Sunday, February 13, 2011

"The Last Battle" by C.S. Lewis

Halfway through "The Last Battle," it stops being a battle and turns into this crazy Christian (because it's C.S. Lewis) acid trip. Where heaven is explained. And it's all existentialism. Thought-provoking, yes, but totally trippy.

It all starts with a barn door.

Well, not really a barn door. It actually starts with a stupid talking ape named Shift. He's the dominant personality in the animal odd couple of he and the donkey, Puzzle. He tells Puzzle what to do, and then reminds Puzzle that he's an ass. A stupid one at that. Puzzle believes it and continues to do the ape's bidding. Poor Puzzle, it's his self esteem that really starts all this trouble.

On the back of the cover for "The Last Battle," it states that a false Aslan is roaming Narnia. It sounds absolutely intriguing, especially since it's all allegory for the antichrist. I picked it up, so ready to see where it was going to go. Then, I was totally let down by this "fake Aslan."

It turns out Shift the ape sees a lion skin floating down the river. He decides to sew a lion costume for Puzzle to wear so they can begin work as a new Aslan. "People will listen to us," the ape tells Puzzle, "and we'll make Narnia right."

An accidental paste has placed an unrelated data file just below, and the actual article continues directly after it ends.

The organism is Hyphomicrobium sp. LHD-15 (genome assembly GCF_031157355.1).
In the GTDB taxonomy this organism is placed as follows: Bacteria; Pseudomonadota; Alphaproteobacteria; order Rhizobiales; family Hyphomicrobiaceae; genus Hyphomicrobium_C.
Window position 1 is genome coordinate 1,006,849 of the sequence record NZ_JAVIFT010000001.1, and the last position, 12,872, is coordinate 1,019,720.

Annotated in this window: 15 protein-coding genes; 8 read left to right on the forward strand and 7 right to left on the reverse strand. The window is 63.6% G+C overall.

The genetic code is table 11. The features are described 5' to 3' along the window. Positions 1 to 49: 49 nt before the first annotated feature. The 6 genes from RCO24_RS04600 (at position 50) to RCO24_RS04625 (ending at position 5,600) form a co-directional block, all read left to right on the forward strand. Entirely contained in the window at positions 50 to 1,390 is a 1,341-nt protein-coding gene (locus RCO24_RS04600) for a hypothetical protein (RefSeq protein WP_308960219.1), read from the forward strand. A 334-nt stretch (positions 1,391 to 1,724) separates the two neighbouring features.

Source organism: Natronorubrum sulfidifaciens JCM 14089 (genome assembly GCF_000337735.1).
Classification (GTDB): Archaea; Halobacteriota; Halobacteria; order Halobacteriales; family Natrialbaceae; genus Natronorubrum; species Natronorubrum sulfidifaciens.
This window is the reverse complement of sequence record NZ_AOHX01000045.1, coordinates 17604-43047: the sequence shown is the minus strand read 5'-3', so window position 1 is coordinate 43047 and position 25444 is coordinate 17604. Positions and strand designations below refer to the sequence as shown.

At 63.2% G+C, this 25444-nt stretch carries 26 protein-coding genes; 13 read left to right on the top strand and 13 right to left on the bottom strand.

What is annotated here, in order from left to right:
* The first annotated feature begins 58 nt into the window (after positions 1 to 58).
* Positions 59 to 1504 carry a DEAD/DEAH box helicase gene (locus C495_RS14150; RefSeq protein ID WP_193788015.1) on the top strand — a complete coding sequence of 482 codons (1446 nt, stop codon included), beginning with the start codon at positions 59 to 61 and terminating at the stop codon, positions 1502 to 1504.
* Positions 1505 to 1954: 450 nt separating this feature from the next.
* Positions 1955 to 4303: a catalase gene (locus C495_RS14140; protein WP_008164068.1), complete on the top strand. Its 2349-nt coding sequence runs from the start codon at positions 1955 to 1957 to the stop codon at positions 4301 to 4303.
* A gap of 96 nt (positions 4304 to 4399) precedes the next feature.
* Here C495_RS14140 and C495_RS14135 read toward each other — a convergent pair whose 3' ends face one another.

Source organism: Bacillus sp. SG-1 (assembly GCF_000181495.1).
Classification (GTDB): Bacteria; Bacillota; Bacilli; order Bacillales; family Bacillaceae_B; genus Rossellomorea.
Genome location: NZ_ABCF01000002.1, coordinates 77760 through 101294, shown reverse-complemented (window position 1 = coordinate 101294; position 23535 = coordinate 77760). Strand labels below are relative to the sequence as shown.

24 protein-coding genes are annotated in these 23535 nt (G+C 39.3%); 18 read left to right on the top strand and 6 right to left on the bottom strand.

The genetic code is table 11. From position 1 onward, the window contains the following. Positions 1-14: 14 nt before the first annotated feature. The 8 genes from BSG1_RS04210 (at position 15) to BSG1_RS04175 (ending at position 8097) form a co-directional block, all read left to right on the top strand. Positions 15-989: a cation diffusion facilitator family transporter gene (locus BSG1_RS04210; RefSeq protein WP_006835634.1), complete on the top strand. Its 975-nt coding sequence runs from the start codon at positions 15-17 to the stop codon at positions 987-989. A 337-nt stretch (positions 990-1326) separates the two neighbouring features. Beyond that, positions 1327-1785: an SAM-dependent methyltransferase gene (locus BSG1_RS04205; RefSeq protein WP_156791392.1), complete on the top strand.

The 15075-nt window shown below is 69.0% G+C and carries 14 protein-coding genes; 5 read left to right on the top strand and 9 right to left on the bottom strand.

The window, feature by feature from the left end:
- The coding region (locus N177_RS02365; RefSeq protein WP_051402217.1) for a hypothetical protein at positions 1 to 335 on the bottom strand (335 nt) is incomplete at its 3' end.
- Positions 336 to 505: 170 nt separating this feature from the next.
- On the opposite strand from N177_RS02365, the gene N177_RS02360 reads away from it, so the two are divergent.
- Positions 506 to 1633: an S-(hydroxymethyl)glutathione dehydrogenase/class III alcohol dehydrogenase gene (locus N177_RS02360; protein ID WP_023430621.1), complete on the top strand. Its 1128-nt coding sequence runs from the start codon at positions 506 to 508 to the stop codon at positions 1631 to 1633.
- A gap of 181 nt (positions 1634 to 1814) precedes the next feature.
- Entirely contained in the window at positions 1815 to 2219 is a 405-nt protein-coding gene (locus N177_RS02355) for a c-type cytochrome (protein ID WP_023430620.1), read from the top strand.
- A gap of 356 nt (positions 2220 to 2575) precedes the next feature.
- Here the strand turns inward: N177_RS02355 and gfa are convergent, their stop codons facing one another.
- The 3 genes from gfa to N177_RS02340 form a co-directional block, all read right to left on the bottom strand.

A donkey in a lion costume is the fake Aslan? Really?

And they don't make Narnia right. Instead, they make it terribly wrong. They bring in the not-so-good neighbors called the Caloremen. Battle ensues. Then, the Caloremen bring up their god Tash. Then, the ape teams up with the Caloremen and they combine Aslan and Tash and make "Tashlan." All the people and animals that believed in Aslan are now totally confused and don't trust anybody anymore.

Jill and Eustace are back in Narnia at this point, and they're trying to help King Tirian fight off this foe. Toward one of the mini-climaxes of the book, they are standing out in front of the barn where this horrible Tash is said to be kept. People that go in, well, they don't come out, or they come out changed. Tirian gets caught and is thrown in. Instead of dying, Lucy, Peter, Edmund and others are there...

Huh?

And after that, it just gets weirder and weirder. The last 50 pages are obviously one big happy heaven allegory, but the way Lewis describes it was trippy. I'm not quite sure how little kids who read this book understand it, but you know what, they need to work on their higher-order thinking skills.